Wild turkeys have been pestering residents just outside of Boston. This one was wandering in the Jamaica Plain neighborhood.
Thanksgiving is not good news for turkeys. But lately, some turkeys are fighting back. After being hunted almost out of existence more than 100 years ago, wild turkey populations are on the rise. In the Northeast and Midwest, a lot more of these large — and at times, ornery — birds are setting up their roosts in suburban backyards.
Roberta Schnoor, a resident of Brookline, Mass., says she first started seeing the turkeys in her neighborhood outside of Boston a few years ago. Initially, she just noticed one large male turkey — a tom. But then she started seeing more. A flock started roaming backyards or walking down the middle of the street blocking traffic. And, Schnoor says, "They became progressively more aggressive."
The turkeys started chasing kids and joggers down the street. Neighbors would laugh watching the lawyer or pediatrician who lived next door being chased by a gobbling mob of birds.
When it happens to you, it's much less amusing.
Wild turkeys have been reintroduced with great success over the years, along with other native birds, such as eagles and hawks. In 1950, there were about 350,000 wild turkeys nationwide. Today there are around 3 million, and some are unexpectedly turning up in suburbs and city parks — anywhere they can find trees that drop acorns or other nuts or berries.
Wildlife experts say that birds who get accustomed to suburban life apparently start to see people as other turkeys, often displaying aggressive social behavior in attempts to establish their "turkey dominance."
The same experts advise people to intimidate back — though that can be hard to do with a 30 pound bird that's jumping on top of you and flapping its wings.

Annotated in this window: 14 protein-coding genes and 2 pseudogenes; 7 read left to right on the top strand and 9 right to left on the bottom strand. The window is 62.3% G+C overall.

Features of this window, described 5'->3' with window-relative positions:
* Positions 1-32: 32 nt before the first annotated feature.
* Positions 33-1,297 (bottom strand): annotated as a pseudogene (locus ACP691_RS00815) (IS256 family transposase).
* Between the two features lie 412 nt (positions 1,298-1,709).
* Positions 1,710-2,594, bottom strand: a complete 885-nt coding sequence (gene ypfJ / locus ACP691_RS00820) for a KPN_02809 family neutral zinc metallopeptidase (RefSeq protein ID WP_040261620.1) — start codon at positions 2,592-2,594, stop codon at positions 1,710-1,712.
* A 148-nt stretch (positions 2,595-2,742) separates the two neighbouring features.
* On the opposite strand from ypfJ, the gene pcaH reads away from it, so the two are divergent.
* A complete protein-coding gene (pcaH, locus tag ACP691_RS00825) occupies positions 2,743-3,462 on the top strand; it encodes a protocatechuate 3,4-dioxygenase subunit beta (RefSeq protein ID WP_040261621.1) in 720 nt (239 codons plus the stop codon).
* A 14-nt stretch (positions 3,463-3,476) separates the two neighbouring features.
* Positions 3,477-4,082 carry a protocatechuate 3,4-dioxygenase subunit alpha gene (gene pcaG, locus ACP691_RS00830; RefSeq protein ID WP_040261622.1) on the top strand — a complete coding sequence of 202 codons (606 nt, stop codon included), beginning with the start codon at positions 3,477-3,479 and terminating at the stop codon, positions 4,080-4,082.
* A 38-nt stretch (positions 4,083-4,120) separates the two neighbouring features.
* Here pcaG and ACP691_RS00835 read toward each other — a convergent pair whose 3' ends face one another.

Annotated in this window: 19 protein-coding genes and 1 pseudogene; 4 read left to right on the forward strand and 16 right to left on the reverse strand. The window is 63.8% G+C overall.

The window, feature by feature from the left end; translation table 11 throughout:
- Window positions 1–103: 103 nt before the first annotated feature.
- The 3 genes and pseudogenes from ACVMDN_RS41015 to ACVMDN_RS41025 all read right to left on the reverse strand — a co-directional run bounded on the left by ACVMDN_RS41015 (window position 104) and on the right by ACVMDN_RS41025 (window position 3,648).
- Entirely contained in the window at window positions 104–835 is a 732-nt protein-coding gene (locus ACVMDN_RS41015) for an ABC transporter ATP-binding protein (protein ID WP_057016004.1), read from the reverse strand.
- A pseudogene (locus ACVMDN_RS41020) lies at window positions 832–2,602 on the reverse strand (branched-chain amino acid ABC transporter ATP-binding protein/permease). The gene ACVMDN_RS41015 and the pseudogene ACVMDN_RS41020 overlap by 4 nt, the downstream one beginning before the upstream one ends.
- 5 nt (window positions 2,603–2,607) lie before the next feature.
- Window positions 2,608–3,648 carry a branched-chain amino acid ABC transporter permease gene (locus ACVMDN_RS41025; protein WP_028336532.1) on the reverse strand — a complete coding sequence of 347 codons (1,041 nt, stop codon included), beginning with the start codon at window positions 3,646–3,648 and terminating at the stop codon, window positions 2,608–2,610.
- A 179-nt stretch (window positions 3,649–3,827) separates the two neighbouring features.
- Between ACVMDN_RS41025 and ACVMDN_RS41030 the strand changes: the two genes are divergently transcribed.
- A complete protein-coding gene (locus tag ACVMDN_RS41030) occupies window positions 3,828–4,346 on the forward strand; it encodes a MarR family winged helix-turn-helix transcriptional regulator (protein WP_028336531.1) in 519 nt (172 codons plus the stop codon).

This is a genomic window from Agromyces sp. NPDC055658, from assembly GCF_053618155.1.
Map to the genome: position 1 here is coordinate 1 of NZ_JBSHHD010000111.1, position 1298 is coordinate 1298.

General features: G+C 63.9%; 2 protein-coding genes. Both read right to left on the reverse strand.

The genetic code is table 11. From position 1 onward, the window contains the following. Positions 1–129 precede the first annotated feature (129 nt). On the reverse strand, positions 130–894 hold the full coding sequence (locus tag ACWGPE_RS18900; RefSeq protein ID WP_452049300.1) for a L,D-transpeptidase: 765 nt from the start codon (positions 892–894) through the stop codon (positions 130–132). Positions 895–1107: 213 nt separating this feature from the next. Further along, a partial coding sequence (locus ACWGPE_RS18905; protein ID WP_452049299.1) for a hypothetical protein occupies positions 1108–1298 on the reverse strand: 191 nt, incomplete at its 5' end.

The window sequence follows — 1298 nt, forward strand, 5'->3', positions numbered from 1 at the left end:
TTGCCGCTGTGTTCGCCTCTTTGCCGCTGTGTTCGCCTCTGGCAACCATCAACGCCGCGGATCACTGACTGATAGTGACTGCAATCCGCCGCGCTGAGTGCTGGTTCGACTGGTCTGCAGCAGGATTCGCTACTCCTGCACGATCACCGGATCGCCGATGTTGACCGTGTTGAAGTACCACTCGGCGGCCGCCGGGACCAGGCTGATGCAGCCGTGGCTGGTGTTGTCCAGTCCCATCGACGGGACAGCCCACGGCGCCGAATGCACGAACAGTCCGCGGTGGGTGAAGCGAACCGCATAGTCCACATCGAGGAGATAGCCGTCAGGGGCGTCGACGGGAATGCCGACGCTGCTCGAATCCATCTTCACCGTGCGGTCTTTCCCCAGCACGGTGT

Schnoor's neighbor Louise Dionne was attacked by a large male tom. It jumped on her back, beating its wings and scratching at her with a talon that turkeys have on their leg. She made it to a neighbor's house after kicking the turkey in the chest.
She now keeps a stick near her front door to protect herself from the unpredictable birds. The larger, more aggressive toms that were in the area have since been run over by cars or otherwise met their end, and the remaining smaller birds are not as aggressive.
But "you still don't trust those turkeys you see now," Dionne says. "It doesn't take much for them to go berserk."
Children in Brookline say the turkeys there have chased them, too. Some say they're not that scared of them. It's more like a game. But parent Lisa Grobstein says that when the turkeys were being more aggressive, it was a real concern.
"If they're chasing children," she says, "[the children] could run into the road and get hit by a car. I mean, I train my kids well. If a ball rolls into the street, don't get it. But if you're panicked and running away from a wild animal, you could run into the street."
In response to complaints — and pleas for help — the town of Brookline distributed pamphlets telling people how to handle aggressive turkeys.
Massachusetts wildlife officials also offer advice. One effective method: Establish a little "turkey dominance" by giving them a good whack with a broom or chasing them with an open umbrella.
Wildlife biologists also say that feeding the turkeys can encourage them to feel at home and start getting territorial and aggressive. So don't feed them.
Most of the aggressive behavior tends to happen in the spring during the breeding season, according to biologists. But Brookline residents said turkeys were chasing joggers, cyclists, kids and even cars at other times of the year, too.